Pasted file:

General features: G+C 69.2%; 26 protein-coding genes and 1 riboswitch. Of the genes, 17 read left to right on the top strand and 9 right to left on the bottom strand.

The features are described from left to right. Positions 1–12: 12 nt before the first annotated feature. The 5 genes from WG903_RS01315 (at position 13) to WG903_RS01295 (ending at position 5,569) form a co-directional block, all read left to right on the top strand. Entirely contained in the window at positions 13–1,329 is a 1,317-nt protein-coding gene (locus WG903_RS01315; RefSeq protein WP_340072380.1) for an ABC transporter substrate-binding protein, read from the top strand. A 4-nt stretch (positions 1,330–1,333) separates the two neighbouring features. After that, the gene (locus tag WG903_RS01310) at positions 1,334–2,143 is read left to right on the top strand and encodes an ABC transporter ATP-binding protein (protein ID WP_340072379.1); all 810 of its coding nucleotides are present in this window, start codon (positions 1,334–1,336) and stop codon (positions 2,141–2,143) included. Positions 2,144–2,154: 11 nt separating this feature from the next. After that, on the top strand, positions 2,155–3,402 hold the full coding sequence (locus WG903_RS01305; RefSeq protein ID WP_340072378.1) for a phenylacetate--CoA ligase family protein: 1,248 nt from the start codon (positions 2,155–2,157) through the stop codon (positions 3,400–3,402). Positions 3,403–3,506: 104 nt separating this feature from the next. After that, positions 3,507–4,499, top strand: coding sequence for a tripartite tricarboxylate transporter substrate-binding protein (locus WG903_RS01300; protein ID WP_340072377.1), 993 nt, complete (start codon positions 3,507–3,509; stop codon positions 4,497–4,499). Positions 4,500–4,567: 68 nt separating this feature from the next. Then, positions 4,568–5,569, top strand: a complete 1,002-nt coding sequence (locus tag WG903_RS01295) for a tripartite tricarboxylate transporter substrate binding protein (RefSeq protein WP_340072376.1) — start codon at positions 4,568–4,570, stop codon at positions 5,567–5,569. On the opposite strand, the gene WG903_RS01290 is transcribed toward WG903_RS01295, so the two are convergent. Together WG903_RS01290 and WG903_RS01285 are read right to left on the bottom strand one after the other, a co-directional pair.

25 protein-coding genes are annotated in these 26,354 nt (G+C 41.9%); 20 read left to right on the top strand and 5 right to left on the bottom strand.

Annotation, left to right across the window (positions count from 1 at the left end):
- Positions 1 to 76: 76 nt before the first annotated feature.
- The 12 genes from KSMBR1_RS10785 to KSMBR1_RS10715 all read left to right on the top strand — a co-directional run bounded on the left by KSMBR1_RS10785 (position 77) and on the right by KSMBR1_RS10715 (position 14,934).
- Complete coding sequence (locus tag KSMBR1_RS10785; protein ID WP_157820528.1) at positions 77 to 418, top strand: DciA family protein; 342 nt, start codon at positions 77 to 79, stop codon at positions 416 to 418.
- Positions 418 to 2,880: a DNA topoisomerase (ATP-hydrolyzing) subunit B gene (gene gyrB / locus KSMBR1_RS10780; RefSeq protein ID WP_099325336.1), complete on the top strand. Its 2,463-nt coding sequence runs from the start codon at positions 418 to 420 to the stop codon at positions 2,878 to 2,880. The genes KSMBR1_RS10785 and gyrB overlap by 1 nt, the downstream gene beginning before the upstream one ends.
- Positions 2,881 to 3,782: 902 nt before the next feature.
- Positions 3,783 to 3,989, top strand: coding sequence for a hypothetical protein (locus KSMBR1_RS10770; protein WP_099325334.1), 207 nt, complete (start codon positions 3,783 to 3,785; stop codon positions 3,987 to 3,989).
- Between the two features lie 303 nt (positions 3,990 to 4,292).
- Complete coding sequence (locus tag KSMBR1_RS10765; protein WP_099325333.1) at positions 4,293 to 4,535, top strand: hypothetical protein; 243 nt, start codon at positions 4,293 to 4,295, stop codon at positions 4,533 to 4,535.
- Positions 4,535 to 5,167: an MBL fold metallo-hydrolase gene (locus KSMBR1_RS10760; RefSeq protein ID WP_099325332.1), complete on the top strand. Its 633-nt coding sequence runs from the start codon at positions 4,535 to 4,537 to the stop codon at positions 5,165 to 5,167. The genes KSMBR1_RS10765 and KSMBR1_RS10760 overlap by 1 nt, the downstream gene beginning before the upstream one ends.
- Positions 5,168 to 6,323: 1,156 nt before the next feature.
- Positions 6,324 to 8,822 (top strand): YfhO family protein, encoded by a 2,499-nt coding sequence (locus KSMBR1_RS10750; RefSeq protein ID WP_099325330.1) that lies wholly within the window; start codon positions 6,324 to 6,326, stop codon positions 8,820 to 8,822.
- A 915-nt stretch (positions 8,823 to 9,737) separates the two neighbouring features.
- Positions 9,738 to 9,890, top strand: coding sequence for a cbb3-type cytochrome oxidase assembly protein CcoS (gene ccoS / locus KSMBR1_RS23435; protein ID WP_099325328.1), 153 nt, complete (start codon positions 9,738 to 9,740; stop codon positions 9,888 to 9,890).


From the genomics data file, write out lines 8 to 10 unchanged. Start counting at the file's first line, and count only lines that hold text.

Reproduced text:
- Positions 418 to 2,880: a DNA topoisomerase (ATP-hydrolyzing) subunit B gene (gene gyrB / locus KSMBR1_RS10780; RefSeq protein ID WP_099325336.1), complete on the top strand. Its 2,463-nt coding sequence runs from the start codon at positions 418 to 420 to the stop codon at positions 2,878 to 2,880. The genes KSMBR1_RS10785 and gyrB overlap by 1 nt, the downstream gene beginning before the upstream one ends.
- Positions 2,881 to 3,782: 902 nt before the next feature.
- Positions 3,783 to 3,989, top strand: coding sequence for a hypothetical protein (locus KSMBR1_RS10770; protein WP_099325334.1), 207 nt, complete (start codon positions 3,783 to 3,785; stop codon positions 3,987 to 3,989).